Powerful N.J. congressman unveils new national plan to battle climate change
New Jersey’s most powerful congressman is pushing a new vision for how America should deal with climate change.
U.S. Rep. Frank Pallone, D-6th Dist., announced the Climate Leadership and Environmental Action for our Nation’s Future Act — or CLEAN Future Act — earlier this month. Due to his role as chairman of the House Energy and Commerce Committee, Pallone is uniquely situated to influence federal environmental policy.
On Friday, Pallone was joined by New Jersey First Lady Tammy Murphy and New Jersey Department of Environmental Protection Commissioner Catherine McCabe at Monmouth University to discuss his new climate plan.
The CLEAN Future Act is a sweeping plan aimed at drastically reducing the nation’s greenhouse gas emissions through a series of new regulations affects a variety of industries. The end goal is to create a 100% clean economy — defined as producing net zero emissions — by 2050.
The bill has not yet been formally introduced, because it is not yet fully written. Pallone said that the details are still being worked out, and he expects that the entire bill with be about 800 pages long. That final version is expected to be released during the last week of January.
According to a memo outlining the main points of the CLEAN Future Act, the measures required by the legislation include:
- A nationwide standard to have 100% of energy supplied by clean sources by 2050.
- Stronger federal energy efficiency requirements in national model building codes.
- Stronger federal emission standards for all vehicles.
- A national “Buy Clean Program” that requires construction projects that receive federal funding use low-emission building materials.
- New environmental justice requirements for state plans for clean air and handling hazardous waste.
- New regulations for methane emissions in the oil and gas industry.
- Individual state climate plans, to allow flexibility in how these targets are reached.
- A National Climate Bank to provide funding for states, municipal and corporate initiatives.
- New initiatives to train workers for green energy jobs.
Pallone acknowledges that the plan, in its entirety, has little chance of being approved by the Republican-controlled Senate or being signed into law by President Donald Trump. But the Congressman did say that some parts of the CLEAN Future Act have bipartisan support, and he hopes to get at least some of it approved.
“We’re laying it out. To the extent that we can get pieces of it passed on a bipartisan basis, we will," Pallone said. "And then, hopefully we’ll have a new President and a Democratic Senate and then they’ll pass it.”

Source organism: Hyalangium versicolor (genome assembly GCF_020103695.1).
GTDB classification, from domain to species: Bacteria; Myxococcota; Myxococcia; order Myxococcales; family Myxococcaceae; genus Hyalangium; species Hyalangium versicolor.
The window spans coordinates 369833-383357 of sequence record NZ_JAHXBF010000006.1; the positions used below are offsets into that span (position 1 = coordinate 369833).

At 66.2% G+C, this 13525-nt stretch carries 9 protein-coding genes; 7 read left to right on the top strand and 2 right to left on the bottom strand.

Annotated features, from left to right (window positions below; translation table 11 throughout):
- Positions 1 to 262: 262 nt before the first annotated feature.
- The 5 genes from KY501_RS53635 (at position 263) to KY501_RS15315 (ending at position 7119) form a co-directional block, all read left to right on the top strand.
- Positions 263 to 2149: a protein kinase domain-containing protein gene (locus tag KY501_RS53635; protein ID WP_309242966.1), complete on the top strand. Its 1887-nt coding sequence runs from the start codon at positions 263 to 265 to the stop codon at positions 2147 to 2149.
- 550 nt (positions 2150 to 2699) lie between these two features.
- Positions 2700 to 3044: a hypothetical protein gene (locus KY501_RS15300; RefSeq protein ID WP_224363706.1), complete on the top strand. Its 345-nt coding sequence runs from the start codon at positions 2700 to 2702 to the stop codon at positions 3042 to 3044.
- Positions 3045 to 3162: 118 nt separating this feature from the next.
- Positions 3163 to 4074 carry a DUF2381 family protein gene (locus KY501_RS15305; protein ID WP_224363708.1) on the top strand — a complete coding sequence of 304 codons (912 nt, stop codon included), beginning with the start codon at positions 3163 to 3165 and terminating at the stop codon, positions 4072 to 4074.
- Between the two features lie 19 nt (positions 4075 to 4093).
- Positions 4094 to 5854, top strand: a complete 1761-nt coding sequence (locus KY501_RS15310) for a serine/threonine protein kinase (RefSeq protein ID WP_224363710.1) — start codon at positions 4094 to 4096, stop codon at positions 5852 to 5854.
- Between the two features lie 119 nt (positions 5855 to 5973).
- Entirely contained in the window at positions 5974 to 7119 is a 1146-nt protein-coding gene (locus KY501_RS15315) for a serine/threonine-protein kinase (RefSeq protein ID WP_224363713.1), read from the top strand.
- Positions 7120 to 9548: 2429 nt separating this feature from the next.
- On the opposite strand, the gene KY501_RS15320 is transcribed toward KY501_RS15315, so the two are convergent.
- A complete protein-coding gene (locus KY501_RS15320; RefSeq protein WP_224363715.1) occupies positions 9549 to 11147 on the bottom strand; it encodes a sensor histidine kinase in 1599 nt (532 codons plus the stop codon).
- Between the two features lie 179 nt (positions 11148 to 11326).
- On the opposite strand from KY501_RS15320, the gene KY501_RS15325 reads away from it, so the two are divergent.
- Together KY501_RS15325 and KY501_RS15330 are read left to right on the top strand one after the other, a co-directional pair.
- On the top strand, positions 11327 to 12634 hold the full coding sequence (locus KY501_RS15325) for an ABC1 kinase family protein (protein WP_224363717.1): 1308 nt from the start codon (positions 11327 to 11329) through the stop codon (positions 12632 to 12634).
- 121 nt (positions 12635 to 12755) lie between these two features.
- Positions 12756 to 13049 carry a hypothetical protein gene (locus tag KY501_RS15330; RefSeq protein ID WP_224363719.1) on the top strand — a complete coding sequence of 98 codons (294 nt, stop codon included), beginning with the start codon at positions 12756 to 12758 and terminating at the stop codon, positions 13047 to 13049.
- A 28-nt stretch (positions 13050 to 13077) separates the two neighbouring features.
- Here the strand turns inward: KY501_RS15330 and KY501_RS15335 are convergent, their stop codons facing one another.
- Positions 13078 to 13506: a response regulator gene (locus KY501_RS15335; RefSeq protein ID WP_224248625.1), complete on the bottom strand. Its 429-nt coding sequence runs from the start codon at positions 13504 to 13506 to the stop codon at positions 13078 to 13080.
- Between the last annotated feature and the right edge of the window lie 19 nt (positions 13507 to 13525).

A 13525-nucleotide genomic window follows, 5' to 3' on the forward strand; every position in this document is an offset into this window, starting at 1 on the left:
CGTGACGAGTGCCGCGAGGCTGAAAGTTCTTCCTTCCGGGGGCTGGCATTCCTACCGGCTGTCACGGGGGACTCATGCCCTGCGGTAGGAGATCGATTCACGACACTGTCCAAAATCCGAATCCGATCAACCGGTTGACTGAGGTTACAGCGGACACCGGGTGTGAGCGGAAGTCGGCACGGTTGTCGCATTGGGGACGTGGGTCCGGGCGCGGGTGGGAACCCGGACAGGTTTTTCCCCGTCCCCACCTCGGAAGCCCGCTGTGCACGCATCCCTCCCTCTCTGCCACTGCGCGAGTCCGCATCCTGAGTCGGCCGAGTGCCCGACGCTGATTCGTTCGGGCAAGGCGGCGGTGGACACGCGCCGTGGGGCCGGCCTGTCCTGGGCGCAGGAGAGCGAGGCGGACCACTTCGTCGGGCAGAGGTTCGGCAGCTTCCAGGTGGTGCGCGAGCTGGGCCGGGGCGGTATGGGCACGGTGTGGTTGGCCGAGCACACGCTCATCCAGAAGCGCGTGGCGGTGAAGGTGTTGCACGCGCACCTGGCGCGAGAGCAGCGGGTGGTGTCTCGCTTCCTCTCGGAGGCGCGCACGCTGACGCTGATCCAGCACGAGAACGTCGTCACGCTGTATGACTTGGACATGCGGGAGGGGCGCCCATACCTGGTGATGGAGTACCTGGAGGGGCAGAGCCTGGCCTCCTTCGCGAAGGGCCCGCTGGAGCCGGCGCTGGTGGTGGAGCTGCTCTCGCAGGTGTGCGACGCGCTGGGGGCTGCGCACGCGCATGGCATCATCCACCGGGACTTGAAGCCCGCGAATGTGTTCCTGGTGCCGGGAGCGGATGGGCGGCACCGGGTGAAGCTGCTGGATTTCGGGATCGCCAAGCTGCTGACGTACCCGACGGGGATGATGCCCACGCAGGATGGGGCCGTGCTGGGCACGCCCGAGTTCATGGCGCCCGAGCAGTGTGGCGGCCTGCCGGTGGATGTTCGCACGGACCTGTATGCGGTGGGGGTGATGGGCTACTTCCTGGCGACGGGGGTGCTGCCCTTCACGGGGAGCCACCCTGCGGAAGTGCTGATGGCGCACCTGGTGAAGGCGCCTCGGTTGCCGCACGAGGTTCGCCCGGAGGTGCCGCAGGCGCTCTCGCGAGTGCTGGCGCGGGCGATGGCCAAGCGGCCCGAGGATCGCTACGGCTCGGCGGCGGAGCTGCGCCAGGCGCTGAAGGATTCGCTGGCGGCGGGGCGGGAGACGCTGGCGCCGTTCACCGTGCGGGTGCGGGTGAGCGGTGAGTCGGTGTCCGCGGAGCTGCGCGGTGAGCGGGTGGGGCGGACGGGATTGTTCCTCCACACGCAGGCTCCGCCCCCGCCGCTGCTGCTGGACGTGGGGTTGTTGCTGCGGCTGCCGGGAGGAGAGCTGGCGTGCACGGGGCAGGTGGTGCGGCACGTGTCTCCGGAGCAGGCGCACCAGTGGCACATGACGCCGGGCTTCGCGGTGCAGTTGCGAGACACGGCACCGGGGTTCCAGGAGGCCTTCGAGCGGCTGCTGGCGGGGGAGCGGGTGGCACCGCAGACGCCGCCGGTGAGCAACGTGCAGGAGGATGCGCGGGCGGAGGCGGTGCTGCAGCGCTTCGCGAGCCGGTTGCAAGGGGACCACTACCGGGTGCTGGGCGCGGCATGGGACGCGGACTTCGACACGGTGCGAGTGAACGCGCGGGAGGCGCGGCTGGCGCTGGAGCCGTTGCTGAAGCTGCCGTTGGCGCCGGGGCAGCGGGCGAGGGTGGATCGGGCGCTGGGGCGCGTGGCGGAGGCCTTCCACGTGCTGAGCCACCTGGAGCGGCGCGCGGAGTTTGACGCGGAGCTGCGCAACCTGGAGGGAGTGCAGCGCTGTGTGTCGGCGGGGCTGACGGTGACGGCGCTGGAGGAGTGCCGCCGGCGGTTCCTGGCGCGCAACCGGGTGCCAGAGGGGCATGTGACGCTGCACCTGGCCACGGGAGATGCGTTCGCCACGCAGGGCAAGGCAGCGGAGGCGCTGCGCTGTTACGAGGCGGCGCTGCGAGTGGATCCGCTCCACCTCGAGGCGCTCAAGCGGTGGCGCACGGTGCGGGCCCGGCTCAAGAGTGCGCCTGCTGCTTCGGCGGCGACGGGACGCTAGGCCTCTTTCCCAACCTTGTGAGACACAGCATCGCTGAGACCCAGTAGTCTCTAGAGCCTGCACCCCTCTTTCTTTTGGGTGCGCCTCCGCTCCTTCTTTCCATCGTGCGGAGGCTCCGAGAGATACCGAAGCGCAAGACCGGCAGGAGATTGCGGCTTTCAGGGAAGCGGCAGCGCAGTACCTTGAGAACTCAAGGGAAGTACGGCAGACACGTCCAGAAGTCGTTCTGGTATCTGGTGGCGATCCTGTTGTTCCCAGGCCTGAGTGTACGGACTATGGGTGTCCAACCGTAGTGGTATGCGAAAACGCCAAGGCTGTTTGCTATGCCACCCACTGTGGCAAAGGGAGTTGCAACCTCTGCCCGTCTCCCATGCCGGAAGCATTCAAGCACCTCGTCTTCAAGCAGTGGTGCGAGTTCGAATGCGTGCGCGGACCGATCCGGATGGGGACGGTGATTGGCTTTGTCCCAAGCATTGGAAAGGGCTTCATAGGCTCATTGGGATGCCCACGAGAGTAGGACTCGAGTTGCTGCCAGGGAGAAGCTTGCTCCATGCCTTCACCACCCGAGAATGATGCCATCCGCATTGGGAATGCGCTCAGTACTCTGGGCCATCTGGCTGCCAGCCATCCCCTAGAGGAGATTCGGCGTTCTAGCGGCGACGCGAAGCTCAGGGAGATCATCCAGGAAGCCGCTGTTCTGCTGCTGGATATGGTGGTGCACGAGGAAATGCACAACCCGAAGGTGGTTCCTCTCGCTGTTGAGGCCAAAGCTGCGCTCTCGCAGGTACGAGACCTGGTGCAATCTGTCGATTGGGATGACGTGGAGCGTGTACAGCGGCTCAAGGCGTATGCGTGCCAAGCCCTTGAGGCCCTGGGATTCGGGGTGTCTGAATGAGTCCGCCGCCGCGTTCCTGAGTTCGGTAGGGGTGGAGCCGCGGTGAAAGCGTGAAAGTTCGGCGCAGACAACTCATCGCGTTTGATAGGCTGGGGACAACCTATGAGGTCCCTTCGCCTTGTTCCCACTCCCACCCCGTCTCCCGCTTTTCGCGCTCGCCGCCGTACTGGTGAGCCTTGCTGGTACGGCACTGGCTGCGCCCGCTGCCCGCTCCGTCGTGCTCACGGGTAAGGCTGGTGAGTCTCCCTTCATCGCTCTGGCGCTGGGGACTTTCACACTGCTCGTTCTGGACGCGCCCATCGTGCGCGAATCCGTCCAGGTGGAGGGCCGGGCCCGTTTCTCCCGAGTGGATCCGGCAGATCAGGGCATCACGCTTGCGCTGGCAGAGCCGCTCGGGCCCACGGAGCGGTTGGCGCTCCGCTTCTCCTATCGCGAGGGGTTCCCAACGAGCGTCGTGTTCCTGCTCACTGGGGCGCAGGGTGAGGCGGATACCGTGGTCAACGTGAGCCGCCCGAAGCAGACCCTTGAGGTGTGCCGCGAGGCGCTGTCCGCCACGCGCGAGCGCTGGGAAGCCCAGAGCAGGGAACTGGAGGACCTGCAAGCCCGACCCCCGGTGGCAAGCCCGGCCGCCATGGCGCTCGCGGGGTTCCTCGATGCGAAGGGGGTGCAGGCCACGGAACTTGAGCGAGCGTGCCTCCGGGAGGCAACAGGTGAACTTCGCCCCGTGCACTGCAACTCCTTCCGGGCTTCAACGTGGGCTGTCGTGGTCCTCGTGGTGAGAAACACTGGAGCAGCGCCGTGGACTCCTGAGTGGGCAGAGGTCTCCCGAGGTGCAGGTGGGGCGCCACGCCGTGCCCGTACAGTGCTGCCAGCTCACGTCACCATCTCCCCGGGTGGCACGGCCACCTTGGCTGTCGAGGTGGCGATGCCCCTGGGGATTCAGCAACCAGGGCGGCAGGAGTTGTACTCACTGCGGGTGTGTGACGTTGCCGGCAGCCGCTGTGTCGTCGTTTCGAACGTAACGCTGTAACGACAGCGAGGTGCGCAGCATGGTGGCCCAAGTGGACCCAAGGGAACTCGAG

The CLEAN Future Act follows the Green New Deal, a sweeping collection of policy proposals that is championed by progressive Democrats and aims to overhaul American society in order to rapidly eliminate carbon emissions. The Green New Deal is a non-binding resolution that was introduced in the House of Representatives by Rep. Alexandria Ocasio-Cortez of New York and in the Senate by Sen. Ed Markey of Massachusetts. The resolution was shot down by the Senate in a March vote, and no vote has been held in the House.
Pallone has made clear that he does not support the Green New Deal, and instead wants more incremental change. But on Friday, he said that nothing in the CLEAN Future Act would not preclude more aggressive measures from being put in place later on either at the federal, state or local levels.
“If anything, I think it fleshes out a lot of things that the Green New Deal would like to see, in terms of specifics,” Pallone said.
The legislation’s definition of “clean” as meaning net-zero emissions could become a sticking point in the future, because it allows for continued development of natural gas infrastructure as long as steps are taken to offset its greenhouse gas emissions.
“We don’t rule out the use of natural gas completely. We’re saying that it has to be net-zero," Pallone said. "For anyone to suggest that somehow you can achieve [a 100% clean economy by 2050] by building a lot more natural gas pipelines or mining a lot more coal and using coal as a main source of energy, you’re not going to be able to do that and reach this 2050 goal.”
Murphy and McCabe both praised the CLEAN Future Act.
“As stewards of this planet, it has become vital that we find a multi-pronged strategy that incorporates both proven and innovative ways to mitigate the effects of climate change, and we must tackle this on a national scale," Murphy said. "In crafting the CLEAN Future Act, Congressman Pallone and his fellow cosponsors have taken a forward-thinking approach that will address the climate crisis head on.”
The plan was also embraced by a number of New Jersey environmental groups.
“The CLEAN Future Act treats the climate crisis like the national crisis that is and will drive states and the innovation economy to achieve a net zero carbon future over the next three decades,” said Doug O’Malley, the director of Environment New Jersey. “The memory of Hurricane Sandy’s impact is still strong and serves as a clarion call for climate action on the federal level. We are proud to stand with Congressman Pallone to support this initiative.”